- Number 297 |
- October 12, 2009
LANL Radioactive Waste Facility Torn to Shreds, Crowds Applaud
The excavator makes quick work
of the fabric on Dome 226.
A Los Alamos National Laboratory crew on Sept. 30 began demolishing the first containment dome at the DOE lab’s largest and only remaining active disposal area.
The 38-foot high, 345-foot-long facility known as “Dome 226” is made of fabric over aluminum ribbing. It once housed thousands of drums of radioactive waste that have been shipped to the Waste Isolation Pilot Plant (WIPP) near Carlsbad, New Mexico, for disposal. Demolition of the 12 remaining domes is part of the site’s multiyear closure plan.
"A visual measurement"
The Laboratory’s associate director for Environmental Programs, Michael Graham, said the demolition marks a significant milestone toward closure of Technical Area 54 Area G.
“It’s the first demolition at this site,” said Graham. “It’s a visual measurement of our success.”
The demolition is also important to members of the Pueblo de San Ildefonso, whose sacred lands border the area.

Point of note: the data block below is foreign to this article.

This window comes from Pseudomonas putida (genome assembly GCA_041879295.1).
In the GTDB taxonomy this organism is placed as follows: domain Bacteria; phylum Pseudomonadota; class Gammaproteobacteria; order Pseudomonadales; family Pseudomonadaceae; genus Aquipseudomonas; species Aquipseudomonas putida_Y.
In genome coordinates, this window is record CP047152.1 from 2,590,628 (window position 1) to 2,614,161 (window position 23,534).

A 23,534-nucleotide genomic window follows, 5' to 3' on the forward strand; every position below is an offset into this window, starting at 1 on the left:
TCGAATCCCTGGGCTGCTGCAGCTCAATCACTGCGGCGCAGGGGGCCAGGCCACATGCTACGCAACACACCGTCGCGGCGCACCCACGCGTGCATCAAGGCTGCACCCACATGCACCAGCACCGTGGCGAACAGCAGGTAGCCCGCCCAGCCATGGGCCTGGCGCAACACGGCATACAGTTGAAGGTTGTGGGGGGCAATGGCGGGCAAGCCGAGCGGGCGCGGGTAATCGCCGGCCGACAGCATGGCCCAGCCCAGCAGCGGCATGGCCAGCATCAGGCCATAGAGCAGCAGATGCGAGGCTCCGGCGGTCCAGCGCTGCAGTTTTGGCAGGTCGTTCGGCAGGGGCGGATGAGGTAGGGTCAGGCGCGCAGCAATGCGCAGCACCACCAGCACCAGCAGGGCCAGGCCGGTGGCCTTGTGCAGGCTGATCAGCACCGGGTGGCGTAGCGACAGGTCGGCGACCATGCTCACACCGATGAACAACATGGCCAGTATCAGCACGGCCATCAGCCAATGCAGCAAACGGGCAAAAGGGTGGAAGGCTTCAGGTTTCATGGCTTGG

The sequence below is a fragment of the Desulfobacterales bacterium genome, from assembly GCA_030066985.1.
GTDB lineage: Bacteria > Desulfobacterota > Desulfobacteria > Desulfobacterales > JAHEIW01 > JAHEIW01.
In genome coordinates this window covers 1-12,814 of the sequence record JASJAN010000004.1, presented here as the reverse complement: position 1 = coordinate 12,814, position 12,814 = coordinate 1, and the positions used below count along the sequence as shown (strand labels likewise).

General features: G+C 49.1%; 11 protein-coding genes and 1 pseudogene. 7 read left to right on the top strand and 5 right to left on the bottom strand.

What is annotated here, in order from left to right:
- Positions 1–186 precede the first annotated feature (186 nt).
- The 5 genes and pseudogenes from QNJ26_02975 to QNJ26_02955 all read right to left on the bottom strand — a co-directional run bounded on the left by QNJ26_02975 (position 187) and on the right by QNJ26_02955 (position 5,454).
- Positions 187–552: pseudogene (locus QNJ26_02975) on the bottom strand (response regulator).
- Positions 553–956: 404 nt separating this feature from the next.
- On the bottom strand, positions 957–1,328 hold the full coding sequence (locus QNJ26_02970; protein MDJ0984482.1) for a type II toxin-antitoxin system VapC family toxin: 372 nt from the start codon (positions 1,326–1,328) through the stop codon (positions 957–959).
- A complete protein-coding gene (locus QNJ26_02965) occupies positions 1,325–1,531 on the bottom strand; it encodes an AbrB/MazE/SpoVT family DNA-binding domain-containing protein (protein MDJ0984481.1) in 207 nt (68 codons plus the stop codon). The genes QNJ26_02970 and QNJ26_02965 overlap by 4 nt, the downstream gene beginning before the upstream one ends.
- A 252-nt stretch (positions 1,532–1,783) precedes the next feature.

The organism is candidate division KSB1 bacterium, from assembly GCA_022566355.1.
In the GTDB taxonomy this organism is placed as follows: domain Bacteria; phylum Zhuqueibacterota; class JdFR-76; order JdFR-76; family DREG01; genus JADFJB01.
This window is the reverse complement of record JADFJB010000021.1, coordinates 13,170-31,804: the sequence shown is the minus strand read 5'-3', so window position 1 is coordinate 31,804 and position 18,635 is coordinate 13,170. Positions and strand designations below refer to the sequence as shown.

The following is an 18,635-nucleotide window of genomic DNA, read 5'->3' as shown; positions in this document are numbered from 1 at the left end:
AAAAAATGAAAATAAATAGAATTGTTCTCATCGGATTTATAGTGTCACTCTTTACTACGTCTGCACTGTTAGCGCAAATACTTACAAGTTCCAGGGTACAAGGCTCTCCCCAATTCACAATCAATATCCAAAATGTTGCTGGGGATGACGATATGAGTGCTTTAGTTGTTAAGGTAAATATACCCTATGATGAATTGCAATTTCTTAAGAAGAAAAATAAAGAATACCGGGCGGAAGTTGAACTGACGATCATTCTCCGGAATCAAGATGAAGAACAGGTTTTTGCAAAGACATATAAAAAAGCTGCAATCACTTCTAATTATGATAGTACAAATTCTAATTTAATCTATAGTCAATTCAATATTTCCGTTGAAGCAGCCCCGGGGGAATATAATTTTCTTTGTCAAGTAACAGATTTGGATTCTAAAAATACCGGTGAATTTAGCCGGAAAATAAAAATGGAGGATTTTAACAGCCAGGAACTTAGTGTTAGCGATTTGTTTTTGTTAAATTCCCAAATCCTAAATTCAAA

“We know that progress on cleanup at TA-54 means a lot to Northern New Mexico, especially the Pueblo,” said Don Winchell, manager of the Department of Energy’s Los Alamos Site Office. “We’re honored that they could attend today’s event.”
“This was our ancestral domain,” Pueblo de San Ildefonso Governor Leon Roybal said to the group gathered to watch the demolition. “We know what happens at the Lab is part of national security, and we are all Americans. We can’t put the land back the way it was, but the spirits still live here, and today is a good day for all of us.”
Roybal said his people hunt elk and deer in the canyon just north of TA-54, and gather plants for ceremonies.
"This is just a stone's throw away from our land," Roybal said, adding that shipments to WIPP pass through San Ildefonso.
"I'm glad that our voices were heard when DOE asked us for our opinions."
In fiscal year 2009, which ended Wednesday, the Lab completed a record 131 shipments of transuranic waste to WIPP including 16 remote handled canisters and more than 2,200 drums of waste.
[Fred DeSousa, 505.665.3430,